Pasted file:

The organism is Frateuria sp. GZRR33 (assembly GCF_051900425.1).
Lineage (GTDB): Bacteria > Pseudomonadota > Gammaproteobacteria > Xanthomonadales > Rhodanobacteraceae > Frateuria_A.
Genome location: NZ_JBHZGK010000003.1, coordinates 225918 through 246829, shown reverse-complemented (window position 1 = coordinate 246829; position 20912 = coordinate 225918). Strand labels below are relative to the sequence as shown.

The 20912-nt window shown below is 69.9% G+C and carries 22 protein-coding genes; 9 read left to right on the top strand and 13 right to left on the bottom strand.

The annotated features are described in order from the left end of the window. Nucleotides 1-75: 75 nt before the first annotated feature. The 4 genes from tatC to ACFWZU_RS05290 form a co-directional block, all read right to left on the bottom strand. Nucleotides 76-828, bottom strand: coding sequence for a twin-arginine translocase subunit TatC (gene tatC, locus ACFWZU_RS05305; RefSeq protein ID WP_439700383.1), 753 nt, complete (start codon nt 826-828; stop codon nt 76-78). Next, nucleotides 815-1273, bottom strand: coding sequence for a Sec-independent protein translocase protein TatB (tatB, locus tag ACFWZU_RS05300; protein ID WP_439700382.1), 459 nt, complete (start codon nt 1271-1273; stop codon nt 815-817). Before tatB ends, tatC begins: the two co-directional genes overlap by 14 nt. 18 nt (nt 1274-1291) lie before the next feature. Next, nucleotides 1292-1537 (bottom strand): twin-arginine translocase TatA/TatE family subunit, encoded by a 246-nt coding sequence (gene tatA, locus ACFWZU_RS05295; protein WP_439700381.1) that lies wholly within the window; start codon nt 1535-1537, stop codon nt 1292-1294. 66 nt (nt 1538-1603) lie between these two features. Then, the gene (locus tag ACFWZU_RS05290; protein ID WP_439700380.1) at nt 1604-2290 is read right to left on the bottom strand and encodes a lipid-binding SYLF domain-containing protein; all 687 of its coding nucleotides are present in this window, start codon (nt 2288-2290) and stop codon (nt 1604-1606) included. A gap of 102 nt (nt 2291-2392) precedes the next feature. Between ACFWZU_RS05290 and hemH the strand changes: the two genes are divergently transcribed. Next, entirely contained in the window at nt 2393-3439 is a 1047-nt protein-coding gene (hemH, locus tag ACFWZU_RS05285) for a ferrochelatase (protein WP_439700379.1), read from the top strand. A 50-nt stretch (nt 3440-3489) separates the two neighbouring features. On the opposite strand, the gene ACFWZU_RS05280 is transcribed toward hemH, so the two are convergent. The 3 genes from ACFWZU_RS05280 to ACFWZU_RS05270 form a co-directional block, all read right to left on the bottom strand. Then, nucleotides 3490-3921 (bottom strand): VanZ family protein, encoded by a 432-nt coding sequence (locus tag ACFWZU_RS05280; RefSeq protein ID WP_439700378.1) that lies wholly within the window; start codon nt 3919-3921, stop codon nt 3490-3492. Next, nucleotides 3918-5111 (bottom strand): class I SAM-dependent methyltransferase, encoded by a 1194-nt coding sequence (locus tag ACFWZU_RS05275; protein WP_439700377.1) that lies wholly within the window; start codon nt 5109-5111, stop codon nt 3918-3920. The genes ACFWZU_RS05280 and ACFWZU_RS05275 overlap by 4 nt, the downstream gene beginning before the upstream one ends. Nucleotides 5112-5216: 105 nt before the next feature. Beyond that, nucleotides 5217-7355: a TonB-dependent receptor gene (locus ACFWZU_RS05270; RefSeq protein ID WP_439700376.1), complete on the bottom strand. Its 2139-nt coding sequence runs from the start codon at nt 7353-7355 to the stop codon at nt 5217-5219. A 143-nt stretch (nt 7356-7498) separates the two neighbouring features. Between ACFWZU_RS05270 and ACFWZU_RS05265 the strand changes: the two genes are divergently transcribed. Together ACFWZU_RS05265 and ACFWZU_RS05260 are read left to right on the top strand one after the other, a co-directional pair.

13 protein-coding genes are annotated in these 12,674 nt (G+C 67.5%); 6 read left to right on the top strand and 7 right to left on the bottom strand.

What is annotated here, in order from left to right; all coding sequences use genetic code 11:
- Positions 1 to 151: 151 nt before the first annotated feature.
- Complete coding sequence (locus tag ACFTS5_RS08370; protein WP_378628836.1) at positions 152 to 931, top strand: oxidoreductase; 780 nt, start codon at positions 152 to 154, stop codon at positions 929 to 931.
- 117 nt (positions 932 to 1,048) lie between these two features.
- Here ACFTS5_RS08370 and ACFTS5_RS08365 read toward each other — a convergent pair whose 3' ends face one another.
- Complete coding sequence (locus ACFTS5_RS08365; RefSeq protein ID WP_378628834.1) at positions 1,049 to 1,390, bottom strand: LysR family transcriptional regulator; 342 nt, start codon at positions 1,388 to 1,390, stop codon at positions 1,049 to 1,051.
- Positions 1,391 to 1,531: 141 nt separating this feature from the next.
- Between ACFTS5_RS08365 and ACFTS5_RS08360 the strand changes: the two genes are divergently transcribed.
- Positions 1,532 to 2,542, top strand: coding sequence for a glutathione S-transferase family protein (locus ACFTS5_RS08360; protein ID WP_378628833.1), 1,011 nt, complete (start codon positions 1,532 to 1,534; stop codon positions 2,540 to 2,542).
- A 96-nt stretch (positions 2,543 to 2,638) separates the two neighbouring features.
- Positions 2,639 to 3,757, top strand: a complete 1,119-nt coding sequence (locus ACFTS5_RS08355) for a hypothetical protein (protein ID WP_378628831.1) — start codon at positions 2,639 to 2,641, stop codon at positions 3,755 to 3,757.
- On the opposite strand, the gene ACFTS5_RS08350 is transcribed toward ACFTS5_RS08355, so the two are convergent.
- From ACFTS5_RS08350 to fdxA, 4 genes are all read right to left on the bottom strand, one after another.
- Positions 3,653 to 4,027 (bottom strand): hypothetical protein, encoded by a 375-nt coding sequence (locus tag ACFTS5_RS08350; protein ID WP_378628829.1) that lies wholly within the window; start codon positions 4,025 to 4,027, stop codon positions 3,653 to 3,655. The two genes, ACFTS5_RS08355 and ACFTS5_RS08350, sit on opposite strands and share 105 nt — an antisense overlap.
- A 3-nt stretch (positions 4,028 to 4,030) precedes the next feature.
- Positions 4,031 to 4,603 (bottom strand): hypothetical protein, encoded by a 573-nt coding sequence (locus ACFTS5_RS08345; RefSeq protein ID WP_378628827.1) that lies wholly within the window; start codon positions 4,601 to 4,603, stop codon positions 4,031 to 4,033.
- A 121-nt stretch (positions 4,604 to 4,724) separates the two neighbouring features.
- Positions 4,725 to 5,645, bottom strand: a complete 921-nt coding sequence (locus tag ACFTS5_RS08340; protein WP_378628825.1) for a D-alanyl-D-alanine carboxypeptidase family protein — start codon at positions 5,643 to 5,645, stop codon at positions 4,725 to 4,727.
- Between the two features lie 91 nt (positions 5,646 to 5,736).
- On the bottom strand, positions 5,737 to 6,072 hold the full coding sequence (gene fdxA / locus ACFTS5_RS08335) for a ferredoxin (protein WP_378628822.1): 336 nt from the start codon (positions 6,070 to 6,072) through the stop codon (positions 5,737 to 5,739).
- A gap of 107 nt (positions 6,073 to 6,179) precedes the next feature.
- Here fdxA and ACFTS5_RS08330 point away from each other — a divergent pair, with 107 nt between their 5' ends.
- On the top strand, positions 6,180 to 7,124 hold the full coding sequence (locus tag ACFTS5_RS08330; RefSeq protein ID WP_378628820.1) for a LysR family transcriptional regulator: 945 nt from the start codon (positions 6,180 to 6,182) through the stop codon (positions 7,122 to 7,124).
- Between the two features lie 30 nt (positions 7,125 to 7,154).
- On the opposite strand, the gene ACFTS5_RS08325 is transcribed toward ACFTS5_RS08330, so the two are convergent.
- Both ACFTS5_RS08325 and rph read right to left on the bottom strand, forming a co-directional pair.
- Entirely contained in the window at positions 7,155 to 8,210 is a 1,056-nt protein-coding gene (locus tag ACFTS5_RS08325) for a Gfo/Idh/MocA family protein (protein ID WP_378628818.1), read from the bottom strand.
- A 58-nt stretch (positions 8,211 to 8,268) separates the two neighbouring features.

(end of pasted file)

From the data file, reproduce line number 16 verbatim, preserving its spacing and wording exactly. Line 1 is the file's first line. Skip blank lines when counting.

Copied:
- A 96-nt stretch (positions 2,543 to 2,638) separates the two neighbouring features.